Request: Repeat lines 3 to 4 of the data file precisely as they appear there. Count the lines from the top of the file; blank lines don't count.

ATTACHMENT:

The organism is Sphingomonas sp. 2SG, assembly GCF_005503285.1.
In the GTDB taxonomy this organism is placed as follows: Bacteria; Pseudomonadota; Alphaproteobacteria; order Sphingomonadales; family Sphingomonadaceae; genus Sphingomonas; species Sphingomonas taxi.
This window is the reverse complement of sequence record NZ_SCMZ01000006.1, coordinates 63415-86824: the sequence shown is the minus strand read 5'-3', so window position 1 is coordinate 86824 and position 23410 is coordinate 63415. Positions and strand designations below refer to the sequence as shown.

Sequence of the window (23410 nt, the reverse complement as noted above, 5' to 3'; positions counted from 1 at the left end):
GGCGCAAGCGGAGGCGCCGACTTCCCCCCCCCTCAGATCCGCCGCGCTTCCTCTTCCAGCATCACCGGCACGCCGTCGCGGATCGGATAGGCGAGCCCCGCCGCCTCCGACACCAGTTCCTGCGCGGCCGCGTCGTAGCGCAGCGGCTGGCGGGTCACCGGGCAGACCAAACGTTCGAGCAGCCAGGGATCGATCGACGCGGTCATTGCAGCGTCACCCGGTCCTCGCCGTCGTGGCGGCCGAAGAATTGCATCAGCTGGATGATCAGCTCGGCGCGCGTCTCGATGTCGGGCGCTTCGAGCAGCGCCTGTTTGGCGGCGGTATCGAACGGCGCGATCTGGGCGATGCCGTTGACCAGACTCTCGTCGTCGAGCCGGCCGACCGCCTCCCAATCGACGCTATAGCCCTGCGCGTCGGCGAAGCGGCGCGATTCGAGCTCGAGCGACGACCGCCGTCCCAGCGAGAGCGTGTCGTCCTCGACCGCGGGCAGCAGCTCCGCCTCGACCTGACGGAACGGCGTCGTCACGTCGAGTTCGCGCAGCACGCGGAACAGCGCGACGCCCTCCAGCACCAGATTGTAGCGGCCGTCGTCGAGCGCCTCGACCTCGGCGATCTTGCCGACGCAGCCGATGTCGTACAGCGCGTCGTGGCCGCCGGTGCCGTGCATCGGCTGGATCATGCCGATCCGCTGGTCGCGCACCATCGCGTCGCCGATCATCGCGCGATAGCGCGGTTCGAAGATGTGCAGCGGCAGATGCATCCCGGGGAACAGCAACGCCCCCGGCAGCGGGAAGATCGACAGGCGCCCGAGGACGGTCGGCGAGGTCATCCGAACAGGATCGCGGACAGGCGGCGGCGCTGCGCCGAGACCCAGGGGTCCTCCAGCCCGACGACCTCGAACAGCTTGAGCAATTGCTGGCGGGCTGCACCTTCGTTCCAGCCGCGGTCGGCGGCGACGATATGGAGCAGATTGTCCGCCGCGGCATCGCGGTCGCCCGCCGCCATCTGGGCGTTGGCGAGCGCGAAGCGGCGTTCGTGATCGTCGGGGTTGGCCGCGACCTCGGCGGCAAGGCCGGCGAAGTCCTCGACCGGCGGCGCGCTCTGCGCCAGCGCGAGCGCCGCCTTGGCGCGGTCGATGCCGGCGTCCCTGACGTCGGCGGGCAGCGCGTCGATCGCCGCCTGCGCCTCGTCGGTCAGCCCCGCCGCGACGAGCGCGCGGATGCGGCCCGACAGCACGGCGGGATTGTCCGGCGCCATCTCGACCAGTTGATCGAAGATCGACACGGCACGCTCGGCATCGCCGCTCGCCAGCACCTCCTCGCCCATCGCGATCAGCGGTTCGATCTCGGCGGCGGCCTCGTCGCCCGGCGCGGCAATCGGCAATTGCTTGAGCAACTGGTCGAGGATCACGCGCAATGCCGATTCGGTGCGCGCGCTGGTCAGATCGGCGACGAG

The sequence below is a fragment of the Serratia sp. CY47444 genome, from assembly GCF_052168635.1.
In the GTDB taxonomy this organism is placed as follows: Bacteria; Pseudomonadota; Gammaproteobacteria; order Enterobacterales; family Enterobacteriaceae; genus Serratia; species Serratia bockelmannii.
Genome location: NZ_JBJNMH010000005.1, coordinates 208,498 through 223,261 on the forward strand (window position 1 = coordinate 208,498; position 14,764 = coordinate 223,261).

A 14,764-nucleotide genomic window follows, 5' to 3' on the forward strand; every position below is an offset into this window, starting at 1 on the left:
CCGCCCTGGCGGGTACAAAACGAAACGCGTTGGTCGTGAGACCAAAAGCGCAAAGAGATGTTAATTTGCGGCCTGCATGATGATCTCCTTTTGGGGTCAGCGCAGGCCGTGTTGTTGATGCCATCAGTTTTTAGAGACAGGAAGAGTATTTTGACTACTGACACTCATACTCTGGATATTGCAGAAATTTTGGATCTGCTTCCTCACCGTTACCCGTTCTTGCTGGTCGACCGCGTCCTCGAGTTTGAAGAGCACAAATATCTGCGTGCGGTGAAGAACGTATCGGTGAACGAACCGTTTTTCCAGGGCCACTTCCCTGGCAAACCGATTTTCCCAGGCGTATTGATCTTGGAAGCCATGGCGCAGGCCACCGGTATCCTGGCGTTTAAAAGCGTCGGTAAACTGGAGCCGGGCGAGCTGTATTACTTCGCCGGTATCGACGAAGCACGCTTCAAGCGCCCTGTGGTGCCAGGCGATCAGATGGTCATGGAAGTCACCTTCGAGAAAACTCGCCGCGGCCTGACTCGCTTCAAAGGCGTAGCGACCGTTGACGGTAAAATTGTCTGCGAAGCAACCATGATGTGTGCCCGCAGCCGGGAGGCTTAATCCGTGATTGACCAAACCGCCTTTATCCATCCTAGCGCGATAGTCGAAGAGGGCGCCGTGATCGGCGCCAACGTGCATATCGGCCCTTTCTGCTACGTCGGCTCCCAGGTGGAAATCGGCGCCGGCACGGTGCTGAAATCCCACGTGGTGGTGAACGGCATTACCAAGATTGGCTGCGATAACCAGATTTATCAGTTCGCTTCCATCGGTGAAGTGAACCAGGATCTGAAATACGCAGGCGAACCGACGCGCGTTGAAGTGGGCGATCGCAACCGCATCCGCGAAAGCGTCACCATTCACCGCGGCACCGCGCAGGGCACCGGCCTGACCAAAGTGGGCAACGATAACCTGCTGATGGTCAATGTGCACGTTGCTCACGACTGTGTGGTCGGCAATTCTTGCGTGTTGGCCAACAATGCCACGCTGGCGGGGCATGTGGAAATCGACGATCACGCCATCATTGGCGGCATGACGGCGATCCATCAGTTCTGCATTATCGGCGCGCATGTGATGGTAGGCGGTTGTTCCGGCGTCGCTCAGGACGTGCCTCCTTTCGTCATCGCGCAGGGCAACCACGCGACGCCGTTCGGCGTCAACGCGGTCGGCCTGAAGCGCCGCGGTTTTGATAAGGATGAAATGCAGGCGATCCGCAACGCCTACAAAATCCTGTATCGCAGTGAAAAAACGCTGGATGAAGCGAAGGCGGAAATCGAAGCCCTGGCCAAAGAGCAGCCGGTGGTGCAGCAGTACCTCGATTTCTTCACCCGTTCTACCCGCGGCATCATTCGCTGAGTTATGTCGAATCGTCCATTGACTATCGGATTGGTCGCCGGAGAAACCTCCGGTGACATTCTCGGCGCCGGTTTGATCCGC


This window is the reverse complement of sequence record NZ_SCMZ01000006.1, coordinates 63415-86824: the sequence shown is the minus strand read 5'-3', so window position 1 is coordinate 86824 and position 23410 is coordinate 63415. Positions and strand designations below refer to the sequence as shown.

Sequence of the window (23410 nt, the reverse complement as noted above, 5' to 3'; positions counted from 1 at the left end):